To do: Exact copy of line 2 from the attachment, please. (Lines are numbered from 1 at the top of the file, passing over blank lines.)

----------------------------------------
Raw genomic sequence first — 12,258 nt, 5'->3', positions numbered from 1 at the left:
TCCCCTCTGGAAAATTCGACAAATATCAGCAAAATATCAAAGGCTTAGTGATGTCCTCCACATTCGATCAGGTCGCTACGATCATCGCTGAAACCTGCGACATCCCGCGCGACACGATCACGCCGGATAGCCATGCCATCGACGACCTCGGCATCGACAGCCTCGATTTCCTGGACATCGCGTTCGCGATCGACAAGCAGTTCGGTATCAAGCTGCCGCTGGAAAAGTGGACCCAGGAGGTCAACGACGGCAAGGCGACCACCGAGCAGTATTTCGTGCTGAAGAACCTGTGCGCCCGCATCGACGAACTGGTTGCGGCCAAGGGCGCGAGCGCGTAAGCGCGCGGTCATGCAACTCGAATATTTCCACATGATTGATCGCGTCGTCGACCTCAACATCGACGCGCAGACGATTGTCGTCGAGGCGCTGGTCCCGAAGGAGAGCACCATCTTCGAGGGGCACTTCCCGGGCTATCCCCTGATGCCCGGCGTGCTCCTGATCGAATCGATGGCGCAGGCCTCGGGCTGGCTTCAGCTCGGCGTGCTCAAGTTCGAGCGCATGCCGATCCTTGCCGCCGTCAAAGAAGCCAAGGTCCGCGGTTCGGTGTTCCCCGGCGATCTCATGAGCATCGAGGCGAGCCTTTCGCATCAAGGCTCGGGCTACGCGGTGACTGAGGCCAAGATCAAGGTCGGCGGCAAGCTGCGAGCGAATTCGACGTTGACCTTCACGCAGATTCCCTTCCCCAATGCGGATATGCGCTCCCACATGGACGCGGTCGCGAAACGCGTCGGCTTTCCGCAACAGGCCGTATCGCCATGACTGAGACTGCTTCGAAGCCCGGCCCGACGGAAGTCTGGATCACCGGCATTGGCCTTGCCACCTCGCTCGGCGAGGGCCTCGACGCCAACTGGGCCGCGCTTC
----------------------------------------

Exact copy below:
TCCCCTCTGGAAAATTCGACAAATATCAGCAAAATATCAAAGGCTTAGTGATGTCCTCCACATTCGATCAGGTCGCTACGATCATCGCTGAAACCTGCGACATCCCGCGCGACACGATCACGCCGGATAGCCATGCCATCGACGACCTCGGCATCGACAGCCTCGATTTCCTGGACATCGCGTTCGCGATCGACAAGCAGTTCGGTATCAAGCTGCCGCTGGAAAAGTGGACCCAGGAGGTCAACGACGGCAAGGCGACCACCGAGCAGTATTTCGTGCTGAAGAACCTGTGCGCCCGCATCGACGAACTGGTTGCGGCCAAGGGCGCGAGCGCGTAAGCGCGCGGTCATGCAACTCGAATATTTCCACATGATTGATCGCGTCGTCGACCTCAACATCGACGCGCAGACGATTGTCGTCGAGGCGCTGGTCCCGAAGGAGAGCACCATCTTCGAGGGGCACTTCCCGGGCTATCCCCTGATGCCCGGCGTGCTCCTGATCGAATCGATGGCGCAGGCCTCGGGCTGGCTTCAGCTCGGCGTGCTCAAGTTCGAGCGCATGCCGATCCTTGCCGCCGTCAAAGAAGCCAAGGTCCGCGGTTCGGTGTTCCCCGGCGATCTCATGAGCATCGAGGCGAGCCTTTCGCATCAAGGCTCGGGCTACGCGGTGACTGAGGCCAAGATCAAGGTCGGCGGCAAGCTGCGAGCGAATTCGACGTTGACCTTCACGCAGATTCCCTTCCCCAATGCGGATATGCGCTCCCACATGGACGCGGTCGCGAAACGCGTCGGCTTTCCGCAACAGGCCGTATCGCCATGACTGAGACTGCTTCGAAGCCCGGCCCGACGGAAGTCTGGATCACCGGCATTGGCCTTGCCACCTCGCTCGGCGAGGGCCTCGACGCCAACTGGGCCGCGCTTC